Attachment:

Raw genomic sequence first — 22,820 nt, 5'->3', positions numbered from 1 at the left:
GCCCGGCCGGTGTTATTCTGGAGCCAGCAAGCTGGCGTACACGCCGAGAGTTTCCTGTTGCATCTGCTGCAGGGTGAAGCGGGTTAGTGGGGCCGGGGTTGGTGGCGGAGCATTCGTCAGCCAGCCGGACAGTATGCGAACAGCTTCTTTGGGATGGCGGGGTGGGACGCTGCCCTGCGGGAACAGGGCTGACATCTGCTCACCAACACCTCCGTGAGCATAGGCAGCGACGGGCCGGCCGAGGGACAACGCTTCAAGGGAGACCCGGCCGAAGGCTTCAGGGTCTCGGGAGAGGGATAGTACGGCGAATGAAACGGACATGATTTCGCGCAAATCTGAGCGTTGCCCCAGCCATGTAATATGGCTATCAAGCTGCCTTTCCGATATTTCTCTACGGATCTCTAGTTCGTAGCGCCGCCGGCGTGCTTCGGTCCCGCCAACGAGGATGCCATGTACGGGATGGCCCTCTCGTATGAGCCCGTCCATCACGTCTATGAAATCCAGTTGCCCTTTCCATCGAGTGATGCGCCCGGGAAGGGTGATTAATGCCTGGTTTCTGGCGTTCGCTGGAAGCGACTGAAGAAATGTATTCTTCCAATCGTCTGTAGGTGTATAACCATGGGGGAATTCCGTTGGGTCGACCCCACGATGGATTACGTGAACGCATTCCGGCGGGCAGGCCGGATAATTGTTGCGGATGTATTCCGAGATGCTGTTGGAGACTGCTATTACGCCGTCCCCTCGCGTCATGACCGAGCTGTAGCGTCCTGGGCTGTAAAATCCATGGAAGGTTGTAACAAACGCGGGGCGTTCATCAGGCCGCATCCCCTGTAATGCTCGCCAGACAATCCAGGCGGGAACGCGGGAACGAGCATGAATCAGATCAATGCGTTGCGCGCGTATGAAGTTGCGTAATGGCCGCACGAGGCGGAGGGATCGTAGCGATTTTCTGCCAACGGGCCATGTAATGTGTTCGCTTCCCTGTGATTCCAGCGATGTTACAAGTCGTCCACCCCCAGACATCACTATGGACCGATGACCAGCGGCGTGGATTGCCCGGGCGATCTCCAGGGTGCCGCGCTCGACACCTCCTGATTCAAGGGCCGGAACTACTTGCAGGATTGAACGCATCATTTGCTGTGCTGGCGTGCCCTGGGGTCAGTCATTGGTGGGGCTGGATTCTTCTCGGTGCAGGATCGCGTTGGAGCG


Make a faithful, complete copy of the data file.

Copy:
Raw genomic sequence first — 22,820 nt, 5'->3', positions numbered from 1 at the left:
GCCCGGCCGGTGTTATTCTGGAGCCAGCAAGCTGGCGTACACGCCGAGAGTTTCCTGTTGCATCTGCTGCAGGGTGAAGCGGGTTAGTGGGGCCGGGGTTGGTGGCGGAGCATTCGTCAGCCAGCCGGACAGTATGCGAACAGCTTCTTTGGGATGGCGGGGTGGGACGCTGCCCTGCGGGAACAGGGCTGACATCTGCTCACCAACACCTCCGTGAGCATAGGCAGCGACGGGCCGGCCGAGGGACAACGCTTCAAGGGAGACCCGGCCGAAGGCTTCAGGGTCTCGGGAGAGGGATAGTACGGCGAATGAAACGGACATGATTTCGCGCAAATCTGAGCGTTGCCCCAGCCATGTAATATGGCTATCAAGCTGCCTTTCCGATATTTCTCTACGGATCTCTAGTTCGTAGCGCCGCCGGCGTGCTTCGGTCCCGCCAACGAGGATGCCATGTACGGGATGGCCCTCTCGTATGAGCCCGTCCATCACGTCTATGAAATCCAGTTGCCCTTTCCATCGAGTGATGCGCCCGGGAAGGGTGATTAATGCCTGGTTTCTGGCGTTCGCTGGAAGCGACTGAAGAAATGTATTCTTCCAATCGTCTGTAGGTGTATAACCATGGGGGAATTCCGTTGGGTCGACCCCACGATGGATTACGTGAACGCATTCCGGCGGGCAGGCCGGATAATTGTTGCGGATGTATTCCGAGATGCTGTTGGAGACTGCTATTACGCCGTCCCCTCGCGTCATGACCGAGCTGTAGCGTCCTGGGCTGTAAAATCCATGGAAGGTTGTAACAAACGCGGGGCGTTCATCAGGCCGCATCCCCTGTAATGCTCGCCAGACAATCCAGGCGGGAACGCGGGAACGAGCATGAATCAGATCAATGCGTTGCGCGCGTATGAAGTTGCGTAATGGCCGCACGAGGCGGAGGGATCGTAGCGATTTTCTGCCAACGGGCCATGTAATGTGTTCGCTTCCCTGTGATTCCAGCGATGTTACAAGTCGTCCACCCCCAGACATCACTATGGACCGATGACCAGCGGCGTGGATTGCCCGGGCGATCTCCAGGGTGCCGCGCTCGACACCTCCTGATTCAAGGGCCGGAACTACTTGCAGGATTGAACGCATCATTTGCTGTGCTGGCGTGCCCTGGGGTCAGTCATTGGTGGGGCTGGATTCTTCTCGGTGCAGGATCGCGTTGGAGCG